Emoji reactions are sliding into your direct messages as Twitter lets users react to DMs with seven new icons including laughter, a flame or a thumbs down.
Unlike Facebook, which first introduced emoji reactions in 2016, Twitter is only making them available in direct messages, not public tweets.
There are seven emoji options that can be attached to an image or a message: laughing out loud, shock, crying, heart, fire and thumbs up or thumbs down.
Twitter has not said whether it plans to roll out the new reactions across the entire platform, or whether they will remain just for direct messages.
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There are seven new emoji reactions available to Twitter users including the classic heart, laughing, shock, crying, fire, thumbs up and down
You'll still be able to send any emoji available on your device as a reply - but just like 'likes', these will appear as a reaction to a message.
To access the emoji reactions you can either click the outline of a heart next to a message or double tap on the message itself. This brings up the reaction panel.
When you send a reaction, the recipient will get a notification in the same way they'd be notified if you liked a message.
Twitter users responded to a message about the new addition from the social media platform by listing other changes they felt were more important.
The majority of responses to the news came from users asking for an edit option or for the emojis to be added to normal tweets
Top of the new feature requests was an edit button, with users wanting to be able to fix spelling errors or typos in tweets after they had been sent.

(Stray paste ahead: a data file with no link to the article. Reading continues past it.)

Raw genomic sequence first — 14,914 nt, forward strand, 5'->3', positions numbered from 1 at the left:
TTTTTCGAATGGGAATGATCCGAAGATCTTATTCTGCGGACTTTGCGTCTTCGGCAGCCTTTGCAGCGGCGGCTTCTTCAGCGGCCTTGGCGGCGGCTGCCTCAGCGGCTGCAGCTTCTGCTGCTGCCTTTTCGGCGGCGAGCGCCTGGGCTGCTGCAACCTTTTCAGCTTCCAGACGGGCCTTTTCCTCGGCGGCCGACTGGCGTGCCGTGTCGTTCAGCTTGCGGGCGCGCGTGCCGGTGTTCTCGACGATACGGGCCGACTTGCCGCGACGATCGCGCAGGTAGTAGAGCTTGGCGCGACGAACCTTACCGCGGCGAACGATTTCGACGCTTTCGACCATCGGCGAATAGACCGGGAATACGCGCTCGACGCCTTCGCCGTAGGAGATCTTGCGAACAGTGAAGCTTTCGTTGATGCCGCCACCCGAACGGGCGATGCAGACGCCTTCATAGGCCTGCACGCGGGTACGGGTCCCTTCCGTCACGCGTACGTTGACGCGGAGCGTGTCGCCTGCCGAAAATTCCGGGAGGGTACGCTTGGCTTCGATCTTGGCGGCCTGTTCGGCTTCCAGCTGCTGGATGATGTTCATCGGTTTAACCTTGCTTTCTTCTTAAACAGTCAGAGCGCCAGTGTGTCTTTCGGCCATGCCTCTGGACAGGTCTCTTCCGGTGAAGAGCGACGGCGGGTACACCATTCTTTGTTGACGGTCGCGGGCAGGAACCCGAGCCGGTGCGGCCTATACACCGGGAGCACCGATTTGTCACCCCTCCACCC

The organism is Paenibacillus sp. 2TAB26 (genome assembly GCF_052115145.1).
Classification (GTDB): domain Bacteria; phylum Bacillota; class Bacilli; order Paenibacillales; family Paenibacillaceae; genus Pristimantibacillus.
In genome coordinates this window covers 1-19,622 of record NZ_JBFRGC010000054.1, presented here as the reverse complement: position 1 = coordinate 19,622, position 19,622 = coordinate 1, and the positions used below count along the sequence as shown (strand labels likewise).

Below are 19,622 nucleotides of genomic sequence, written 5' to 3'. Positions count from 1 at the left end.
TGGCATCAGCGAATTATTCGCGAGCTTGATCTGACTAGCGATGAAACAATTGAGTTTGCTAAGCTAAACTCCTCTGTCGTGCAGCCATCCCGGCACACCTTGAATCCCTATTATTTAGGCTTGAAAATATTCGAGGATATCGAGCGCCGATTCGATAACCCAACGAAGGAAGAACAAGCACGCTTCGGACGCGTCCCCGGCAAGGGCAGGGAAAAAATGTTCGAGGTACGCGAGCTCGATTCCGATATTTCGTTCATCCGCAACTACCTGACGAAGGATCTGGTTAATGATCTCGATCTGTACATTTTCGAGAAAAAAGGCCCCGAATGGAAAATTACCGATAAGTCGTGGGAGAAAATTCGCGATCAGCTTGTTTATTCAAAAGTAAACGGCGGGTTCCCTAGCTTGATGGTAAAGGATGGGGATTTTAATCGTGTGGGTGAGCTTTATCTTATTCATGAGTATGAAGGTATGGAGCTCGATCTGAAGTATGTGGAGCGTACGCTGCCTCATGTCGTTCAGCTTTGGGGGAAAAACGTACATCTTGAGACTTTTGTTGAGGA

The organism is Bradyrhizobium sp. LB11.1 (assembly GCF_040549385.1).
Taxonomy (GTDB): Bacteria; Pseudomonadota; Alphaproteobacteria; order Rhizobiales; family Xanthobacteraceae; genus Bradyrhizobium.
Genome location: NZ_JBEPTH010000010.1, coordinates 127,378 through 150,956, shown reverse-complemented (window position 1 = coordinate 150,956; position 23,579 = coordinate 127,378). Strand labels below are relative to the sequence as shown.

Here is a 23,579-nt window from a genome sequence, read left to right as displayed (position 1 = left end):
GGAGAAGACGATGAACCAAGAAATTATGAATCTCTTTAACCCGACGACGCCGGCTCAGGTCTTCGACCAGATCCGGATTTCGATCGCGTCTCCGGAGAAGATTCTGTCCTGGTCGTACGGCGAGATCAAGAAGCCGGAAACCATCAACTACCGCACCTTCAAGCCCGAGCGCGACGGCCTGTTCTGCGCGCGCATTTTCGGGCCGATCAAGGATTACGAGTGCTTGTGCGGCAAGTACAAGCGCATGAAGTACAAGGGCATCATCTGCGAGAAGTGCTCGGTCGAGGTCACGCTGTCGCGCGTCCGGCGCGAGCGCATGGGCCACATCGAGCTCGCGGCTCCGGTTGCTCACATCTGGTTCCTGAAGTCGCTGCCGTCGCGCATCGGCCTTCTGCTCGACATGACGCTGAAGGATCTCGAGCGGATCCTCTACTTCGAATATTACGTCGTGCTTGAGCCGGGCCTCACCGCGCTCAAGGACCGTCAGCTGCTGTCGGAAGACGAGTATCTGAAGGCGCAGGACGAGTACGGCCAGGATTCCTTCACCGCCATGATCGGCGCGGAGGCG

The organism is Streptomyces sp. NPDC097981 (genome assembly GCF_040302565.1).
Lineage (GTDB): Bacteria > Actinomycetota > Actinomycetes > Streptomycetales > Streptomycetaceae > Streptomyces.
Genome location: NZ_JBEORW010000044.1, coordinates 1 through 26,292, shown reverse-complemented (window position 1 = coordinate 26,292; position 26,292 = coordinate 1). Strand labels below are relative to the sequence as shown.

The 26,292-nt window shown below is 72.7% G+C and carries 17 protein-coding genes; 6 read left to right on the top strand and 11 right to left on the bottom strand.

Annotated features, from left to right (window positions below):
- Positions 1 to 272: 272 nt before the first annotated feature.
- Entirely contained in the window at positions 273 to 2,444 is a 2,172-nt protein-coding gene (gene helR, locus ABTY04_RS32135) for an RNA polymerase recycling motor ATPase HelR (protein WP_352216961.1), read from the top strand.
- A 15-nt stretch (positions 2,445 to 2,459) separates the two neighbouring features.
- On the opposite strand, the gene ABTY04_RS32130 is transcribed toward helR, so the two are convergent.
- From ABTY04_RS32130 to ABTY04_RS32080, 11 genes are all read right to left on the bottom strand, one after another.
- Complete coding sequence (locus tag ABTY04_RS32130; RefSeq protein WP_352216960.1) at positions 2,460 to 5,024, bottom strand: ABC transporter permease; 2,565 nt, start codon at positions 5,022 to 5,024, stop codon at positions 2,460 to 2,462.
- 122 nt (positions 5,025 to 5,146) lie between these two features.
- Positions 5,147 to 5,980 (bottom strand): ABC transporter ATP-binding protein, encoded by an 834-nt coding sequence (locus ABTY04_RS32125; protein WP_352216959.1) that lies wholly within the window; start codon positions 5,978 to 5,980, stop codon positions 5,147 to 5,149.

One user, Tracy Pardue, responded to Twitter by saying: 'We want an edit option... When do we want it, now!!!! :) x'
Seaside Trader said: 'You guys are really knocking yourselves out over there. Epic changes!!! Now where's my edit button?'
There was some support for the emojis, with one user talking about the benefits in a group chat, allowing people to respond without having to write anything.
Jada said: 'Our group chat just discovered this and it's honestly great lol'.
Twitter first revealed the news with a simple post showing the new reactions, that add to the existing 'heart' emoji that is also available on normal tweets and saying 'sliding into your DMs'.
Twitter announced the news of the new emojis by posting a list of the choices and the words 'sliding into your DMs' - this was later explained by the Twitter Support account
A few hours after the initial post it was retweeted by Twitter Support, which explained that the company was adding the reactions to direct messages.
While the reaction was positive overall, there were questions from users about why it wasn't being added to tweets as well.
GirlNamedBoston tweeted: 'This is pretty cool. Can you add the feature to tweets as well? Certain tweets (such as someone tweeted the death of a loved one) I want to 'like' but a heart just doesn't seem appropriate'.
A lot of platforms have added the ability to 'react' to posts using an emoji - Apple lets you add a graphic to the corner of a message and Facebook allows their use in direct messages and posts.
Other places allowing their use include business communication app Slack, gaming chat server Discord and Facebook owned chat app WhatsApp.
HOW TO ADD A REACTION EMOJI TO A TWITTER DIRECT MESSAGE?
You can add an emoji reaction to text or media within a direct message on Twitter but how it works varies by platform.
There are seven emoji choices available to add as a reaction to a direct message on Twitter including the classic heart
To add a reaction, hover over the message and click the reaction button (heart and plus icon).
You can also double tap on the message and pick an emoji from the pop-up.
You can undo a reaction at any time and it will be removed from the message for all participants.
Click or tap on a reaction in a conversation to view who reacted to the message - which is particularly useful for group messages.
Additionally, all conversation participants will receive a notification any time a new reaction is added to a message.
SOURCE: Twitter Support